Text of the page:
May 2007: The Month America Discovered "The Shouting Trick"
I had a professor in college named Ed Movitz. He was a real "tell it like it is" type. During one my friend Kara's group critiques (I went to art school, remember), several professors were discussing one of the artist's works. Evidently, it had some "vaginal" symbolism. The professors kept looping around and around as to whether the piece draws you in or sends you away. Good old Ed Movitz said only, "You're either in or you're out. Let's move on." Though I wasn't there for this moment, Kara relayed it to me and we've used this little jewel of a phrase for the past fourteen years. (It's in the same vein as, "It ain't over 'til it's over," delivered by Olympia Dukakis in Moonstruck. Endless applications.)
Where am I taking this crazy train? To the baseball cheating depot. I guess Jerry Remy and Dick Williams can joke about how "this kind of thing happens all the time" and "you've gotta do whatever it takes to get an edge" regarding A-Rod's deliberate attempt to confuse Toronto's defense by yelling "Mine!" as he ran down the 3rd base line. I've got news for you guys: It's cheating. Would you allow a pitcher to doctor up his ball? Would you allow a hitter to cork his bat? Does Major League Baseball allow the use of illegal steroids? Then why is "confusing the fielders" okay? Would it be alright if A-Rod had thrown a banana peel in the general direction of the ball? Does that happen all the time, Remy? I especially like that "happens all the time" line. So, you mean to tell me that since the dawn of professional ball, these types of shouts have been a routine part of the game, but it wasn't until May of 2007 that a man named Alex Roderiguez was actually caught doing it? Sorry, I don't buy it. Is there a section in the official baseball rule book about what kind of cheating is permitted and what kind of cheating isn't? Here's an angle: if it happens all the time, and a team has to do whatever it takes to get an edge, why, then, don't Alex and the New York Yankee staff proudly admit to it and gush over how "classy" it was? Why? Because it's wrong!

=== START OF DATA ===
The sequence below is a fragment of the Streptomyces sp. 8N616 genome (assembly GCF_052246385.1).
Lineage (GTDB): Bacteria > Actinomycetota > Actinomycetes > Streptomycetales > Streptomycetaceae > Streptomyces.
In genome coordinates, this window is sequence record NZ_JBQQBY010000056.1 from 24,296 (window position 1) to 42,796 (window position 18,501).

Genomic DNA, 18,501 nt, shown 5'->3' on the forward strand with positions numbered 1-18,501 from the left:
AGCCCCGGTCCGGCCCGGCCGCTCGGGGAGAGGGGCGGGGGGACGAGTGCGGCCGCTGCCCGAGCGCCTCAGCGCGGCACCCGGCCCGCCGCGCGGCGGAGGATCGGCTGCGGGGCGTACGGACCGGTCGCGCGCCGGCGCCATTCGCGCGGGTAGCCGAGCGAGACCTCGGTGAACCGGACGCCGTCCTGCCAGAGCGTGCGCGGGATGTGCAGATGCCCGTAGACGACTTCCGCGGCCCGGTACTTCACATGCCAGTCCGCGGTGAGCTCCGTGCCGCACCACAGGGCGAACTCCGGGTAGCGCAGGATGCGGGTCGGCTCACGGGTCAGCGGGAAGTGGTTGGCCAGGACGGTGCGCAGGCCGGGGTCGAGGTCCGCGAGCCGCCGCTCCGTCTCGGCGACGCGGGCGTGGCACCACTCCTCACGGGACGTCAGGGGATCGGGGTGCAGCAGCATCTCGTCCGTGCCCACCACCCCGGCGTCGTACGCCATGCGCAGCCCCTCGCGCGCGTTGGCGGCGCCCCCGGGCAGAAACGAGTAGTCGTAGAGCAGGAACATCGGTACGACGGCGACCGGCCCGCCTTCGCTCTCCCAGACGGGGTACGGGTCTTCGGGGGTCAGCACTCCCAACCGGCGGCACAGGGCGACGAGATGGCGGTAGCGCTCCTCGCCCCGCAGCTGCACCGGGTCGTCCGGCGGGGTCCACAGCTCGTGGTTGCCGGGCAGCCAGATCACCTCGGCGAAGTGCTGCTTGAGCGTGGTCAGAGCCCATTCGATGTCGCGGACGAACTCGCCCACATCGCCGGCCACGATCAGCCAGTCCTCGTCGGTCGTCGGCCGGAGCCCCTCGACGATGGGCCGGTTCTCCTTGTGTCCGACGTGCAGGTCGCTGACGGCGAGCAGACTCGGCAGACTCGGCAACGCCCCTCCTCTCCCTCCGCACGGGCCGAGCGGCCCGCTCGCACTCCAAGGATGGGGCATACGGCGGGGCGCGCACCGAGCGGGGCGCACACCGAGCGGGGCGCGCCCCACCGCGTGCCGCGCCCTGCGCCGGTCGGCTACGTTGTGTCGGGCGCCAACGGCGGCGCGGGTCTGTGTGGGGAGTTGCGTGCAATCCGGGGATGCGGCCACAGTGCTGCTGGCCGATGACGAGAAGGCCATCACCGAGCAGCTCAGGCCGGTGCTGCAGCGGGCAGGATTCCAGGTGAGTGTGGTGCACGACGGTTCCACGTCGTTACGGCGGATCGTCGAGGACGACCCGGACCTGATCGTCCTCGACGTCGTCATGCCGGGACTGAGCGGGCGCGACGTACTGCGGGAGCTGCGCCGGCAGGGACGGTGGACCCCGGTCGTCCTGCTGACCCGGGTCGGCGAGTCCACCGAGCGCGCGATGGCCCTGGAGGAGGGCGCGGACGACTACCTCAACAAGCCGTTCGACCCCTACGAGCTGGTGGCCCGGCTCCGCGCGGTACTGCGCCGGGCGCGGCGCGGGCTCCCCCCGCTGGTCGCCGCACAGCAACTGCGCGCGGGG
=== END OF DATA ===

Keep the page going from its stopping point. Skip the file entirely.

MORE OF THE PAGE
When it comes to cheating in baseball, I say, like Professor Movitz, you're either in or you're out.